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Powell Joins Dole and Kemp in Trumpeting GOP Defense Policy

August 20, 1996

LOUISVILLE, Ky. (AP) _ Lending his luster, retired Gen. Colin Powell joined Bob Dole and Jack Kemp on the campaign trail Tuesday in promoting the GOP ticket to military families and veterans. Dole pledged to ``restore our commitment to our men and women in uniform.″

Campaigning with Dole for the first time, Powell said he’ll continue to work for the GOP ticket and did not discourage talk about him taking the job of secretary of state in a Dole administration.

``Anything’s open,″ he said. However, Powell added that he and Dole had not had any specific discussion about his role.

Powell, a surprise addition to the program at the Veterans of Foreign Wars convention, won thunderous applause from the delighted audience of about 6,000.

``You know, after Desert Storm, something magical happened here in the United States. The American people fell in love again with those wonderful young men and women in uniform who served them so proudly,″ Powell said. ``We are bound together with the American people. ... We’re not going to let that bond be broken.″

For his part, Dole accused the Clinton administration of undermining morale among military families and failing to take steps to modernize the armed forces. He said that military pay last year was 13 percent below comparable civilian levels.

``And it was estimated that close to 17,000 _ believe it or not _ junior enlisted personnel were relying on food stamps. That should not happen if you wear the American uniform. You should not be on food stamps.″

``We must restore our commitment to our men and women in uniform,″ he added.

Dole’s criticism of Clinton on defense is a time-honored Republican presidential strategy and one that subtly brings out their different military backgrounds. But Dole and Clinton differ only slightly on long-term defense spending levels.

For the six years from 1997 through 2002, Clinton has proposed spending $1.614 trillion on defense, according to the Center for Strategic and Budgetary Assessments, a Washington-based think tank. Dole in June voted for a budget resolution that recommends $1.633 billion, a difference of $19 billion, or little more than 1 percent.

The Clinton campaign seized on a pledge by Dole in his speech not to reduce health-care programs for veterans. That means ``other key areas will have to be cut even more deeply,″ said Clinton campaign spokesman Joe Lockhart. ``Bob Dole added more ornaments on his Christmas-in-August campaign,″ he said.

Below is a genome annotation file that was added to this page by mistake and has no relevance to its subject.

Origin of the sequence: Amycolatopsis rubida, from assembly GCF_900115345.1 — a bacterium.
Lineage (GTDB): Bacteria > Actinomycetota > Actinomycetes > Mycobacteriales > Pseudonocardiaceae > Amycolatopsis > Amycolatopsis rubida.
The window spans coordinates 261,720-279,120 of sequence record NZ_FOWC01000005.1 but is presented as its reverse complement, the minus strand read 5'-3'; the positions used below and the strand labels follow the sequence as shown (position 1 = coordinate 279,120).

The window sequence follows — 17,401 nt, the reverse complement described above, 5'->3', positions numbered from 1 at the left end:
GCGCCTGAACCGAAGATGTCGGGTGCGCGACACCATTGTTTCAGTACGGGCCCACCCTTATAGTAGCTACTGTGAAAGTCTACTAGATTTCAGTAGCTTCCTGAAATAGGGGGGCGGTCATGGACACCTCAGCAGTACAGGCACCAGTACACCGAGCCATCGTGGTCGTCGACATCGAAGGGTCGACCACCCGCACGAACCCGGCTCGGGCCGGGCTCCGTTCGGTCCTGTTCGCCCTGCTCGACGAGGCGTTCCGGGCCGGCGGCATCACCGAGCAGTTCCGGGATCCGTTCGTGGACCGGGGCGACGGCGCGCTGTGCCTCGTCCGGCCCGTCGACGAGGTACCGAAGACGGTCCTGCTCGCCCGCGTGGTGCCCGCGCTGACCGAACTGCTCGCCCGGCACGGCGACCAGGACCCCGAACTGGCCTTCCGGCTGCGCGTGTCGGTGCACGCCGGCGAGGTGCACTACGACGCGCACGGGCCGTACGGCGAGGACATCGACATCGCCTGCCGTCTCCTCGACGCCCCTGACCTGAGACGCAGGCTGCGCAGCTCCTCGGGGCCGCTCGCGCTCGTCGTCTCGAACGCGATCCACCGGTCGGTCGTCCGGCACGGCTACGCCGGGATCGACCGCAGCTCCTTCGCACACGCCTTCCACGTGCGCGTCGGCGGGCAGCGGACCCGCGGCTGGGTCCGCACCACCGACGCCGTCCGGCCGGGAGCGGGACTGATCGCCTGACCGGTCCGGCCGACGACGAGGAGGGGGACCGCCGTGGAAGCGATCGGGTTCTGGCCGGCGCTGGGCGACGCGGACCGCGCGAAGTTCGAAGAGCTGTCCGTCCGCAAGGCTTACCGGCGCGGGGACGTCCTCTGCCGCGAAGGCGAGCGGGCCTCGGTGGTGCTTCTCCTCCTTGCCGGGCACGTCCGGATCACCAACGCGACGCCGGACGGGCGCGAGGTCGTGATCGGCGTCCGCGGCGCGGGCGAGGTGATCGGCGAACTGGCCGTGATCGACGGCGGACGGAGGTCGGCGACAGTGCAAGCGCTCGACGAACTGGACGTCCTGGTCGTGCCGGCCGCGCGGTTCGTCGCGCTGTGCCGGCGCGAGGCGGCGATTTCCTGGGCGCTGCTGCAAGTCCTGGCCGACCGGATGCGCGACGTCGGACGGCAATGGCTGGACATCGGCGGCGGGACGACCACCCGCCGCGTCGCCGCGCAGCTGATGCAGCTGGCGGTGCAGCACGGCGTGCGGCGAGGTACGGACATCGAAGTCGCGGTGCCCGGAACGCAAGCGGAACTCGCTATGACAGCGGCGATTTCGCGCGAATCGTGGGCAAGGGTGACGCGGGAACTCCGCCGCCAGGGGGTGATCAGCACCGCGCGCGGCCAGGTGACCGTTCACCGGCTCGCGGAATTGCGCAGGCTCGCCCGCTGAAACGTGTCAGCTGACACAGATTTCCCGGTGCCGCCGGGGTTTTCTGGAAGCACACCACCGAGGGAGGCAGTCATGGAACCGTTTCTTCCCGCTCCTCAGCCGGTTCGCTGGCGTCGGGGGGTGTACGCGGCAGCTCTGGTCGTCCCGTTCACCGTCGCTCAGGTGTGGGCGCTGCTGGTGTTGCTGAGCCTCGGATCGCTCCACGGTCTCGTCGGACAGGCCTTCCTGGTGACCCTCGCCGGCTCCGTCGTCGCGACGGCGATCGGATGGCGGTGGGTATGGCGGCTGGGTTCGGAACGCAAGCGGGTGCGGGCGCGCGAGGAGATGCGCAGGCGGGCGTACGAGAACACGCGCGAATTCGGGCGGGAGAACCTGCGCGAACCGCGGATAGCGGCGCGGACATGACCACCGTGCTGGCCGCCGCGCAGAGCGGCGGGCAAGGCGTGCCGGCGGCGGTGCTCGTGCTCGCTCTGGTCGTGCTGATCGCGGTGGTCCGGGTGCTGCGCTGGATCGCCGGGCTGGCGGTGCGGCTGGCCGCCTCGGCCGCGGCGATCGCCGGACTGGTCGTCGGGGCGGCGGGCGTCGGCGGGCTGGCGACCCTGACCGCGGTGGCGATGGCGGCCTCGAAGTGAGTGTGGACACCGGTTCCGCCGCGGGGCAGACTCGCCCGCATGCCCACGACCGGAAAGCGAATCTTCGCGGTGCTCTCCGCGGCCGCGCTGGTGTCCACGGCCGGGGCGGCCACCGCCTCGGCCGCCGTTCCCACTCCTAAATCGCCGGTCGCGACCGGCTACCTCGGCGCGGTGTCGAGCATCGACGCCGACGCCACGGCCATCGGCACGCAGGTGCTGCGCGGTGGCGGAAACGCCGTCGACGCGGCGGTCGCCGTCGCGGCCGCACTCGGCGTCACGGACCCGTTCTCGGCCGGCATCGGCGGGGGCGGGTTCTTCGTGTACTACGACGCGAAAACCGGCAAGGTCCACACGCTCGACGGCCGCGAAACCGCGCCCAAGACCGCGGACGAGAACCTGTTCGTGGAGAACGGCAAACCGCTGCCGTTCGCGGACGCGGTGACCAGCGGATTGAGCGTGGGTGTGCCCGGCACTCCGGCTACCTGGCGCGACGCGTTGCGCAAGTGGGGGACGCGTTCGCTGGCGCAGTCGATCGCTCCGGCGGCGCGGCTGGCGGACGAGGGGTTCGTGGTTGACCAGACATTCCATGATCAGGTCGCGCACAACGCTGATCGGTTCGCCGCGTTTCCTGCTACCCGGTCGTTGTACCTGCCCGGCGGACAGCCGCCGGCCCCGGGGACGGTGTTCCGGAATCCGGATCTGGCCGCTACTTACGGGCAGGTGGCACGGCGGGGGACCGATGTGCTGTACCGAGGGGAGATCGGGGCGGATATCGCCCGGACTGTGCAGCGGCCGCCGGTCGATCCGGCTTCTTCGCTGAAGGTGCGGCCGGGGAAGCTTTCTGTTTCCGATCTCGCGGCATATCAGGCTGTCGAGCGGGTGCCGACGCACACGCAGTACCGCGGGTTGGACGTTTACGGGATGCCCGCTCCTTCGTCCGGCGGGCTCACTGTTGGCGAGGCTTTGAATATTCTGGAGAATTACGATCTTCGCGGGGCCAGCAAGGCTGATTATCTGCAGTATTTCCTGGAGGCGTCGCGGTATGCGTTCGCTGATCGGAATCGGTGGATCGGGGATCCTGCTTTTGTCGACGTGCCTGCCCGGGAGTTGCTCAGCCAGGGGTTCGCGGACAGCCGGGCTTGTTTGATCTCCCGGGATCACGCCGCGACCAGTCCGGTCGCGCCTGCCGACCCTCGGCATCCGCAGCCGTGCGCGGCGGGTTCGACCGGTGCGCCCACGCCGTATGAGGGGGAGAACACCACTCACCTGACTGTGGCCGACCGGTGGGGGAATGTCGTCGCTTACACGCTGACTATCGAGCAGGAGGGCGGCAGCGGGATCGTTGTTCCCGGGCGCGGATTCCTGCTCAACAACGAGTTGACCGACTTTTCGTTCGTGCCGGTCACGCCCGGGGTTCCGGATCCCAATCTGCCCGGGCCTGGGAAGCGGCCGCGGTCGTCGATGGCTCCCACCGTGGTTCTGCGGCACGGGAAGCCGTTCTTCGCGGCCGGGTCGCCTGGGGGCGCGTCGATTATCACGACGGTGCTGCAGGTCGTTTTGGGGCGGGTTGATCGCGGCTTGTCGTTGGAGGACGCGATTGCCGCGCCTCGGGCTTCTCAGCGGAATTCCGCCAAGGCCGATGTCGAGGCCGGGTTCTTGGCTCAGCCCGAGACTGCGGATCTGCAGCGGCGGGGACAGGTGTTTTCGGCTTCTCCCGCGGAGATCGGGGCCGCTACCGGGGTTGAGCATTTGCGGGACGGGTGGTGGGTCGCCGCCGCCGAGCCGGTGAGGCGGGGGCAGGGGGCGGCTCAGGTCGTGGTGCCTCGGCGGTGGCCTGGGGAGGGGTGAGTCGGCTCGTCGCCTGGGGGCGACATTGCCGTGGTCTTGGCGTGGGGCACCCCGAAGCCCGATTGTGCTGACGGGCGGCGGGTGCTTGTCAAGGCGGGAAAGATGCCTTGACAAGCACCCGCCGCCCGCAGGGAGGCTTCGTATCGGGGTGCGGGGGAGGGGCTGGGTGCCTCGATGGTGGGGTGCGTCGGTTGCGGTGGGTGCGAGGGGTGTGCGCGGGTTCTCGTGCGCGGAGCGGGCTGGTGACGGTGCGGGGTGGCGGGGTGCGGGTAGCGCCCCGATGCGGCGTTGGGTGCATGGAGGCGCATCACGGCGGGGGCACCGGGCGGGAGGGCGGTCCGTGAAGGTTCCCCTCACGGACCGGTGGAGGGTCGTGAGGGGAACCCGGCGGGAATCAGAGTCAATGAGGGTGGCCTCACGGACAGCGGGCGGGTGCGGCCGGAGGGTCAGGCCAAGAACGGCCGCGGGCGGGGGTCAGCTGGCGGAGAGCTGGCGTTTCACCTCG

Dole seemed energized by sharing the stage with Kemp and Powell, joking several times about their relative ranks.

``I was just thinking, only in America could a second lieutenant ride with a general,″ he told the VFW audience, referring to his motorcade ride with Powell. Left unspoken was Clinton’s avoidance of the draft during the Vietnam War.

Speculation that Dole might designate Powell as his prospective secretary of state before the election swirled around the GOP convention last week and was revived Monday by House Speaker Newt Gingrich at a rally in Georgia.

``Colin has already indicated he’d accept it,″ Gingrich said to cheers from about 150 campaign volunteers.

But Dole spokesman Nelson Warfield sought to discourage such reports.

And Gingrich later said he did not have any inside information. ``That’s a decision Senator Dole’s going to have to make on his own,″ he said.

Powell, asked directly, said, ``We haven’t had any such discussions.″

``Anything’s open,″ he said. ``But right now, the more important thing is to get the team elected.″

Dole, wearing his VFW cap from Russell, Kan., told the veterans ``we stood together″ during the Vietnam War and later in demanding a full accounting of prisoners of war and those missing in action _ ``a full accounting that has still has not been delivered.″

Kemp, who was in the Army Reserves, was excused from active military duty in the early 1960s for a shoulder problem, although he continued to play football as a quarterback for the San Diego Chargers.

Kemp’s left shoulder was injured. He is right-handed.

Vice President Al Gore was scheduled to address the veterans’ organization on Wednesday; Ross Perot on Thursday.

As Dole and Kemp campaigned in Kentucky, the GOP campaign launched its first post-convention television ad, focusing on Dole’s proposal for a 15 percent across-the-board tax cut and a $500-per-child tax credit for low and middle-income families.

``Today, taxes are the highest in American history,″ the announcer says. ``Bill Clinton says we have the healthiest economy in three decades. Believe that? ... America can do better.″

The spot, which features convention footage of Dole and Kemp, began airing Tuesday in 16 states, at a cost of about $3.5 million. The money is being drawn from the $12 million the Republican National Committee is allowed to give Dole for the general election.

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